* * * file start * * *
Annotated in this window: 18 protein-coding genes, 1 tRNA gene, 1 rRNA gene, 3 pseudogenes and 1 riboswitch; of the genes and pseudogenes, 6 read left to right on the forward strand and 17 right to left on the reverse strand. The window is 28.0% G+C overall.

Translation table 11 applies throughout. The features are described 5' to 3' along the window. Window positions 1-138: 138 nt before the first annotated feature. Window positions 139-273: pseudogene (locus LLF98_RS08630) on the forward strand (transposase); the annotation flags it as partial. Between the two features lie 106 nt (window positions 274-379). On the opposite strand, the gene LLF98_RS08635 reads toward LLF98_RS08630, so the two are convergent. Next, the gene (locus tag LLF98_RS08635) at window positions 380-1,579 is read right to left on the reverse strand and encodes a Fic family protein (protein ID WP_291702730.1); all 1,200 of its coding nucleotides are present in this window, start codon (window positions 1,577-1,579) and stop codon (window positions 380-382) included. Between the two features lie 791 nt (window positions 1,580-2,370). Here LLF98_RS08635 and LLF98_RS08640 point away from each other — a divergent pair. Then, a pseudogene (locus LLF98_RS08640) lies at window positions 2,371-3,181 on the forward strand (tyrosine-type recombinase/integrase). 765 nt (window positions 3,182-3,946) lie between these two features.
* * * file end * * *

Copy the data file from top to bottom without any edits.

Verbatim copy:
Annotated in this window: 18 protein-coding genes, 1 tRNA gene, 1 rRNA gene, 3 pseudogenes and 1 riboswitch; of the genes and pseudogenes, 6 read left to right on the forward strand and 17 right to left on the reverse strand. The window is 28.0% G+C overall.

Translation table 11 applies throughout. The features are described 5' to 3' along the window. Window positions 1-138: 138 nt before the first annotated feature. Window positions 139-273: pseudogene (locus LLF98_RS08630) on the forward strand (transposase); the annotation flags it as partial. Between the two features lie 106 nt (window positions 274-379). On the opposite strand, the gene LLF98_RS08635 reads toward LLF98_RS08630, so the two are convergent. Next, the gene (locus tag LLF98_RS08635) at window positions 380-1,579 is read right to left on the reverse strand and encodes a Fic family protein (protein ID WP_291702730.1); all 1,200 of its coding nucleotides are present in this window, start codon (window positions 1,577-1,579) and stop codon (window positions 380-382) included. Between the two features lie 791 nt (window positions 1,580-2,370). Here LLF98_RS08635 and LLF98_RS08640 point away from each other — a divergent pair. Then, a pseudogene (locus LLF98_RS08640) lies at window positions 2,371-3,181 on the forward strand (tyrosine-type recombinase/integrase). 765 nt (window positions 3,182-3,946) lie between these two features.